Engineering students’ system helps restore mobility to frozen shoulders
May 7, 2019 / by Nanci Hellmich
“This project showcases the power of engineering to improve the quality of life of patients.”
— Lance Sherry, associate professor in systems engineering and operations research.
Five Mason Engineering students have created a system to help patients with frozen shoulder syndrome.
The senior design team's wearable device, which is connected to an app, increases the likelihood that patients will stick with prescribed rehabilitation exercises and improve their quality of life.
“We identified a specific problem for one condition and focused on fixing an aspect that will help a lot of people,” says team leader Farzad Nikpanjeh, a senior in the Department of Systems Engineering and Operations Research (SEOR).
The group received an Outstanding Project Award at the Volgenau School of Engineering’s Undergraduate Research Celebration, as well as a chance to present their project to the Dean’s Advisory Board. They also finished third at the Patriot Pitch competition.
“This project showcases the power of engineering to improve the quality of life of patients,” says faculty advisor Lance Sherry, an associate professor in systems engineering and operations research.
Frozen shoulder syndrome, a condition characterized by stiffness and pain in the shoulder joint, is most common among people ages 40 to 70, especially women. Health care providers prescribe exercises for patients to do at home between physical therapy sessions, but many patients do not comply, says systems engineering senior Will Calaman.
The group devised a system that includes a wearable device that patients put on their upper arm, just above the elbow, to monitor their maximum range of motion and their compliance with their rehabilitation exercises.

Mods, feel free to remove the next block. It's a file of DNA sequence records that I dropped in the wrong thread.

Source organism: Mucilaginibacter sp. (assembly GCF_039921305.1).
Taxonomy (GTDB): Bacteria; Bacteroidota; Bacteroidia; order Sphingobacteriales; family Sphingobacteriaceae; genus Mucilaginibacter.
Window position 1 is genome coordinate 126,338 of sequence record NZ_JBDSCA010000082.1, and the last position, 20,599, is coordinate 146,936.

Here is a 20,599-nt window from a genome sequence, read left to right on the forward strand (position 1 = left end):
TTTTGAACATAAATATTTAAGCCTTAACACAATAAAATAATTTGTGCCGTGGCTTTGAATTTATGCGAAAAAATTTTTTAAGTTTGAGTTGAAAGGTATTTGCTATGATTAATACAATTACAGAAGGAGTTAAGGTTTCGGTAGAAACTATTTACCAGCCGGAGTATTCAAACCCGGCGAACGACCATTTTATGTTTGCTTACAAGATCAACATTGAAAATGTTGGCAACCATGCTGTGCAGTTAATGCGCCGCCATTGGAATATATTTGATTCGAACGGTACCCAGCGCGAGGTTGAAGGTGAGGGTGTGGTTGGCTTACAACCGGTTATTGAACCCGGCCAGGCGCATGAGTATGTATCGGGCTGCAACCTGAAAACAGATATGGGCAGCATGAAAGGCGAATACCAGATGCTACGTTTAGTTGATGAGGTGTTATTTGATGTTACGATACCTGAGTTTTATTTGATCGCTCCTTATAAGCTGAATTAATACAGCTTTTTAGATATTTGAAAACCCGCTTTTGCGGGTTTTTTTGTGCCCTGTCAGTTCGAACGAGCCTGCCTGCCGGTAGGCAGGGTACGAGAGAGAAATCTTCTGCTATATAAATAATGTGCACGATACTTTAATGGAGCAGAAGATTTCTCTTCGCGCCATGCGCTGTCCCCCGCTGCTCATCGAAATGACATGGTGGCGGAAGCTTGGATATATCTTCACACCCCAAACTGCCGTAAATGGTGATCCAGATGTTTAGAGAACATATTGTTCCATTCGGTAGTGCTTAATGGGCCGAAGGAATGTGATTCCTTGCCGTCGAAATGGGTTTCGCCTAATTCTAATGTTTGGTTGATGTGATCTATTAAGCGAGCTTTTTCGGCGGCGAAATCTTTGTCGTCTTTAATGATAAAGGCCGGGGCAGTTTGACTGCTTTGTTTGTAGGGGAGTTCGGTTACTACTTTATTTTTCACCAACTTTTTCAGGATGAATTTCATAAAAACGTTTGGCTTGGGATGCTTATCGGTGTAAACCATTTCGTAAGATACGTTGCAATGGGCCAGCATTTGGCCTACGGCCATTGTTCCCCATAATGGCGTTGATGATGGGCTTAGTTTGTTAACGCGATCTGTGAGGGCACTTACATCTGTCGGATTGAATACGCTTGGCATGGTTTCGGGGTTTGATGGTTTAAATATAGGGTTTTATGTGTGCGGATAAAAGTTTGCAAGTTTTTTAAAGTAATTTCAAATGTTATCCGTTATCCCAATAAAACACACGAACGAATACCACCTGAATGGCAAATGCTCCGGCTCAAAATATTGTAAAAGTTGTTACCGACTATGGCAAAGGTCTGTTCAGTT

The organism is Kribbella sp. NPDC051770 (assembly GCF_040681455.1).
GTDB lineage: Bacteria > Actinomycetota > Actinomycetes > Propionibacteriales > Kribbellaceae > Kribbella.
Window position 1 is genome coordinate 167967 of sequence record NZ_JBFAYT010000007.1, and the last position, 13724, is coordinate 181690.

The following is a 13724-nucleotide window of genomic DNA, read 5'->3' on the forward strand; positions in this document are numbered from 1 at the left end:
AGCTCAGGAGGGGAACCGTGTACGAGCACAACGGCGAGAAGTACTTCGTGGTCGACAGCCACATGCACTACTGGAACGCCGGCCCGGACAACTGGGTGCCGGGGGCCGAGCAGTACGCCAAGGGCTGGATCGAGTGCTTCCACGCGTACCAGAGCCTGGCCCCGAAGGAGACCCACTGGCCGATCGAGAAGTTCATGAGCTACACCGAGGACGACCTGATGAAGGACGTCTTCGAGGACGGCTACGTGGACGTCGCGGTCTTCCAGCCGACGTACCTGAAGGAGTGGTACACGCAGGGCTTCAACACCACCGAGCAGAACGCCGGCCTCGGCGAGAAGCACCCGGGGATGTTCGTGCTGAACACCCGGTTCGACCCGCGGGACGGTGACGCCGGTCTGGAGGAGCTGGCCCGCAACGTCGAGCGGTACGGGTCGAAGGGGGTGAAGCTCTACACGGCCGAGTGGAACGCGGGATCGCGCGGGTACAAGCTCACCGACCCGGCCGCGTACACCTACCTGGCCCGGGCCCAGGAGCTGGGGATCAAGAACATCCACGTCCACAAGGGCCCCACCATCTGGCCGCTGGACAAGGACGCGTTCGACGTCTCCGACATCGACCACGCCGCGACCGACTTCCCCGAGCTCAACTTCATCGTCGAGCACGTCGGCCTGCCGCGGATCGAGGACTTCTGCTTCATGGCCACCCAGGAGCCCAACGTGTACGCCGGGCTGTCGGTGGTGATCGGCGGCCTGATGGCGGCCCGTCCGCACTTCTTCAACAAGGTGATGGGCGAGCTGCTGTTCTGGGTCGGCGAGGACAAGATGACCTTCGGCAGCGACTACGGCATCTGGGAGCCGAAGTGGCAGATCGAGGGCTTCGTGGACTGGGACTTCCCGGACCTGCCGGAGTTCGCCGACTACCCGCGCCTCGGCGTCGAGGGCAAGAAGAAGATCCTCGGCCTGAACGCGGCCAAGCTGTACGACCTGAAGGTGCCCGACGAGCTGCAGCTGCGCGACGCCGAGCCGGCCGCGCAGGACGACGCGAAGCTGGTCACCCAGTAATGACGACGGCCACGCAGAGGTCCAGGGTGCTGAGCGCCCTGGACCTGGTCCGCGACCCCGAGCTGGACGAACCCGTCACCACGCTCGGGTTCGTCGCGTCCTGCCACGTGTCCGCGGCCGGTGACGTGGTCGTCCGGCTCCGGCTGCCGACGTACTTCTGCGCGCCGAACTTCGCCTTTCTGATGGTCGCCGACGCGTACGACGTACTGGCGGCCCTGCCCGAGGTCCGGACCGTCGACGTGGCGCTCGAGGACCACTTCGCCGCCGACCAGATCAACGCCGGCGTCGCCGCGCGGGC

The device is connected to an app, which gives the patients directions on how to do the activities and tracks what they have done.
This data can be sent to patients’ health care providers to determine how much progress their patients have made and what exercise they have performed. Based on that information, providers may modify the program.
In theory, the system could save patients money by shortening their recovery time, and getting them back to work sooner, says systems engineering senior Blaine Lacey, an Honors College student. It also could be adapted for rehabilitation exercises for other health conditions.
The seniors tested their system on patients with frozen shoulder syndrome, revising it several times to improve user performance, Calaman says.
Lacey says this was especially important “because we were creating an app, an autonomous device with no human-to-human experience.”
Nikpanjeh says he underestimated how valuable user testing was. “It was a huge eye-opener. You build the system, and you think it’s perfect and makes sense, but people use it in the opposite way you imagined.”
“Engineering solutions for real-world problems are hard, hard work,” Sherry says. “When the students were done designing and implementing, they were not done as engineers. They still had to do the testing to make sure patients could use the app and wear the device.”
The students are considering their options to commercialize the product, he says. “If not, they will pass the project on to the next generation of systems engineering students who can continue the long tradition at Mason Engineering to make the world a better place.”
Other team members: Emmanuel Kwakye-Dompreh and Faisal Alharbi
“We identified a specific problem for one condition and focused on fixing an aspect that will help a lot of people.”
— Farzad Nikpanjeh, systems engineering senior